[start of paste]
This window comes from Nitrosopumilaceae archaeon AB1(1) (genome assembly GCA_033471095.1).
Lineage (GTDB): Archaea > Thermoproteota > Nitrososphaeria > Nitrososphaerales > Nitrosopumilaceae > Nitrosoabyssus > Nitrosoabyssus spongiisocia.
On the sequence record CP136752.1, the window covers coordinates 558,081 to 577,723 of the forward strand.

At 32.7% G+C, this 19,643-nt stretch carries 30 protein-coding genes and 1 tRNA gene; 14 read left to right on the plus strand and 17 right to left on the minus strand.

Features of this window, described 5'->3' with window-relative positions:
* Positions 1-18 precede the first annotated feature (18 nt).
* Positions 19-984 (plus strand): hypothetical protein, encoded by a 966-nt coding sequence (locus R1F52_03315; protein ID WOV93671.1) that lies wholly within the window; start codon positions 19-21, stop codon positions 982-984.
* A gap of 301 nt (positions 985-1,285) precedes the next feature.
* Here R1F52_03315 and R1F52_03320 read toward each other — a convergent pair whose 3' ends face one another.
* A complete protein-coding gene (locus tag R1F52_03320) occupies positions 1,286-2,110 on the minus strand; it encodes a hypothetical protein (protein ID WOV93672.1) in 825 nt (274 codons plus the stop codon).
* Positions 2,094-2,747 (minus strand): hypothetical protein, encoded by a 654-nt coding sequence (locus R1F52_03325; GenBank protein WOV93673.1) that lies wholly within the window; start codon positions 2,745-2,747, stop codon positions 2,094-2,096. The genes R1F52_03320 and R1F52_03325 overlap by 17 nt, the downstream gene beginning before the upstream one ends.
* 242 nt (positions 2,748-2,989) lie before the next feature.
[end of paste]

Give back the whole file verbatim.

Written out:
This window comes from Nitrosopumilaceae archaeon AB1(1) (genome assembly GCA_033471095.1).
Lineage (GTDB): Archaea > Thermoproteota > Nitrososphaeria > Nitrososphaerales > Nitrosopumilaceae > Nitrosoabyssus > Nitrosoabyssus spongiisocia.
On the sequence record CP136752.1, the window covers coordinates 558,081 to 577,723 of the forward strand.

At 32.7% G+C, this 19,643-nt stretch carries 30 protein-coding genes and 1 tRNA gene; 14 read left to right on the plus strand and 17 right to left on the minus strand.

Features of this window, described 5'->3' with window-relative positions:
* Positions 1-18 precede the first annotated feature (18 nt).
* Positions 19-984 (plus strand): hypothetical protein, encoded by a 966-nt coding sequence (locus R1F52_03315; protein ID WOV93671.1) that lies wholly within the window; start codon positions 19-21, stop codon positions 982-984.
* A gap of 301 nt (positions 985-1,285) precedes the next feature.
* Here R1F52_03315 and R1F52_03320 read toward each other — a convergent pair whose 3' ends face one another.
* A complete protein-coding gene (locus tag R1F52_03320) occupies positions 1,286-2,110 on the minus strand; it encodes a hypothetical protein (protein ID WOV93672.1) in 825 nt (274 codons plus the stop codon).
* Positions 2,094-2,747 (minus strand): hypothetical protein, encoded by a 654-nt coding sequence (locus R1F52_03325; GenBank protein WOV93673.1) that lies wholly within the window; start codon positions 2,745-2,747, stop codon positions 2,094-2,096. The genes R1F52_03320 and R1F52_03325 overlap by 17 nt, the downstream gene beginning before the upstream one ends.
* 242 nt (positions 2,748-2,989) lie before the next feature.